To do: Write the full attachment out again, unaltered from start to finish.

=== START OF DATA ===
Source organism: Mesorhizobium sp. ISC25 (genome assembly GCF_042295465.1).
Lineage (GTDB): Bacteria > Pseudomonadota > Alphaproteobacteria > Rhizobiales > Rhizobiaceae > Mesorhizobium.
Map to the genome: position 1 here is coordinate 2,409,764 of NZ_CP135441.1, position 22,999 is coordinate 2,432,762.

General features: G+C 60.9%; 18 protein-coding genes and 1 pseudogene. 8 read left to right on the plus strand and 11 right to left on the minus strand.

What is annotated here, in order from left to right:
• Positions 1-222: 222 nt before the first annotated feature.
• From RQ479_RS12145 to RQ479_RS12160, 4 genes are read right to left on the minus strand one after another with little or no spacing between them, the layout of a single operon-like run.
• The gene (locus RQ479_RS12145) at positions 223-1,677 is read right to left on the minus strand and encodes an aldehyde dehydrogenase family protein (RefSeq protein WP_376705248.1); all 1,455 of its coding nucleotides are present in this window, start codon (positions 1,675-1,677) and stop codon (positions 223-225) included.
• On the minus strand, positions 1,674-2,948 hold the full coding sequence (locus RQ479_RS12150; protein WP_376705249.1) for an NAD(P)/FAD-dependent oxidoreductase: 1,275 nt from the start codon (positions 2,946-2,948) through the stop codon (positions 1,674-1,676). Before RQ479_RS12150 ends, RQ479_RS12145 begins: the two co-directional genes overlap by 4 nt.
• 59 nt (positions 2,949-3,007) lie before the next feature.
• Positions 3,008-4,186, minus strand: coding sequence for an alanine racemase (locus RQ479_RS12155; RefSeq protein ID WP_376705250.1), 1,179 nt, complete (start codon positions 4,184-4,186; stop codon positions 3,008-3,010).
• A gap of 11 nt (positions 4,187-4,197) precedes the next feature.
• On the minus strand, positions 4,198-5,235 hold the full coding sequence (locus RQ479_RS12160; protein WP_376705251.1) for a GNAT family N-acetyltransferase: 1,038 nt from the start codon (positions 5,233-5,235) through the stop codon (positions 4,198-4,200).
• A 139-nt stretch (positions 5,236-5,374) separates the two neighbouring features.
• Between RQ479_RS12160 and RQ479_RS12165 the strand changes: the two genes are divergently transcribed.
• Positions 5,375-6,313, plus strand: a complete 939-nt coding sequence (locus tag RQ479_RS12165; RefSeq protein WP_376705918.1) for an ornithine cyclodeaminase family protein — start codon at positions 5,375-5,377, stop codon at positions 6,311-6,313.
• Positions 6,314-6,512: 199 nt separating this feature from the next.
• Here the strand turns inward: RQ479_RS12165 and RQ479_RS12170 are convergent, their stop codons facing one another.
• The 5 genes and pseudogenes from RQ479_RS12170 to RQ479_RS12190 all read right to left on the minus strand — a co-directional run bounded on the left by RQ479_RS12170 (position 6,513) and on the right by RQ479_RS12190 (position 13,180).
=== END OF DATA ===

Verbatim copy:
Source organism: Mesorhizobium sp. ISC25 (genome assembly GCF_042295465.1).
Lineage (GTDB): Bacteria > Pseudomonadota > Alphaproteobacteria > Rhizobiales > Rhizobiaceae > Mesorhizobium.
Map to the genome: position 1 here is coordinate 2,409,764 of NZ_CP135441.1, position 22,999 is coordinate 2,432,762.

General features: G+C 60.9%; 18 protein-coding genes and 1 pseudogene. 8 read left to right on the plus strand and 11 right to left on the minus strand.

What is annotated here, in order from left to right:
• Positions 1-222: 222 nt before the first annotated feature.
• From RQ479_RS12145 to RQ479_RS12160, 4 genes are read right to left on the minus strand one after another with little or no spacing between them, the layout of a single operon-like run.
• The gene (locus RQ479_RS12145) at positions 223-1,677 is read right to left on the minus strand and encodes an aldehyde dehydrogenase family protein (RefSeq protein WP_376705248.1); all 1,455 of its coding nucleotides are present in this window, start codon (positions 1,675-1,677) and stop codon (positions 223-225) included.
• On the minus strand, positions 1,674-2,948 hold the full coding sequence (locus RQ479_RS12150; protein WP_376705249.1) for an NAD(P)/FAD-dependent oxidoreductase: 1,275 nt from the start codon (positions 2,946-2,948) through the stop codon (positions 1,674-1,676). Before RQ479_RS12150 ends, RQ479_RS12145 begins: the two co-directional genes overlap by 4 nt.
• 59 nt (positions 2,949-3,007) lie before the next feature.
• Positions 3,008-4,186, minus strand: coding sequence for an alanine racemase (locus RQ479_RS12155; RefSeq protein ID WP_376705250.1), 1,179 nt, complete (start codon positions 4,184-4,186; stop codon positions 3,008-3,010).
• A gap of 11 nt (positions 4,187-4,197) precedes the next feature.
• On the minus strand, positions 4,198-5,235 hold the full coding sequence (locus RQ479_RS12160; protein WP_376705251.1) for a GNAT family N-acetyltransferase: 1,038 nt from the start codon (positions 5,233-5,235) through the stop codon (positions 4,198-4,200).
• A 139-nt stretch (positions 5,236-5,374) separates the two neighbouring features.
• Between RQ479_RS12160 and RQ479_RS12165 the strand changes: the two genes are divergently transcribed.
• Positions 5,375-6,313, plus strand: a complete 939-nt coding sequence (locus tag RQ479_RS12165; RefSeq protein WP_376705918.1) for an ornithine cyclodeaminase family protein — start codon at positions 5,375-5,377, stop codon at positions 6,311-6,313.
• Positions 6,314-6,512: 199 nt separating this feature from the next.
• Here the strand turns inward: RQ479_RS12165 and RQ479_RS12170 are convergent, their stop codons facing one another.
• The 5 genes and pseudogenes from RQ479_RS12170 to RQ479_RS12190 all read right to left on the minus strand — a co-directional run bounded on the left by RQ479_RS12170 (position 6,513) and on the right by RQ479_RS12190 (position 13,180).